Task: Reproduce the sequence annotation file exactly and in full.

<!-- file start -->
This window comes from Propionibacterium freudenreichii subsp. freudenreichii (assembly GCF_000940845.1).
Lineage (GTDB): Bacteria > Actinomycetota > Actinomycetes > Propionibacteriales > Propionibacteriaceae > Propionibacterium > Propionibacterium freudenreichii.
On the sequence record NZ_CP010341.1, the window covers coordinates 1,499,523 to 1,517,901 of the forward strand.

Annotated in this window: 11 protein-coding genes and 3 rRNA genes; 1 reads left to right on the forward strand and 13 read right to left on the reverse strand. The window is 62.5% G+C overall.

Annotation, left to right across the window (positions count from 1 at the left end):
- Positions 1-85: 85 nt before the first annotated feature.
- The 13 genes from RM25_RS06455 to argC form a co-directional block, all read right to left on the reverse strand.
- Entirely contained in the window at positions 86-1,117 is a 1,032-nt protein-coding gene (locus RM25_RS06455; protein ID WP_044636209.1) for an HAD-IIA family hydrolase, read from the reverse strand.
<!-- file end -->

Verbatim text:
This window comes from Propionibacterium freudenreichii subsp. freudenreichii (assembly GCF_000940845.1).
Lineage (GTDB): Bacteria > Actinomycetota > Actinomycetes > Propionibacteriales > Propionibacteriaceae > Propionibacterium > Propionibacterium freudenreichii.
On the sequence record NZ_CP010341.1, the window covers coordinates 1,499,523 to 1,517,901 of the forward strand.

Annotated in this window: 11 protein-coding genes and 3 rRNA genes; 1 reads left to right on the forward strand and 13 read right to left on the reverse strand. The window is 62.5% G+C overall.

Annotation, left to right across the window (positions count from 1 at the left end):
- Positions 1-85: 85 nt before the first annotated feature.
- The 13 genes from RM25_RS06455 to argC form a co-directional block, all read right to left on the reverse strand.
- Entirely contained in the window at positions 86-1,117 is a 1,032-nt protein-coding gene (locus RM25_RS06455; protein ID WP_044636209.1) for an HAD-IIA family hydrolase, read from the reverse strand.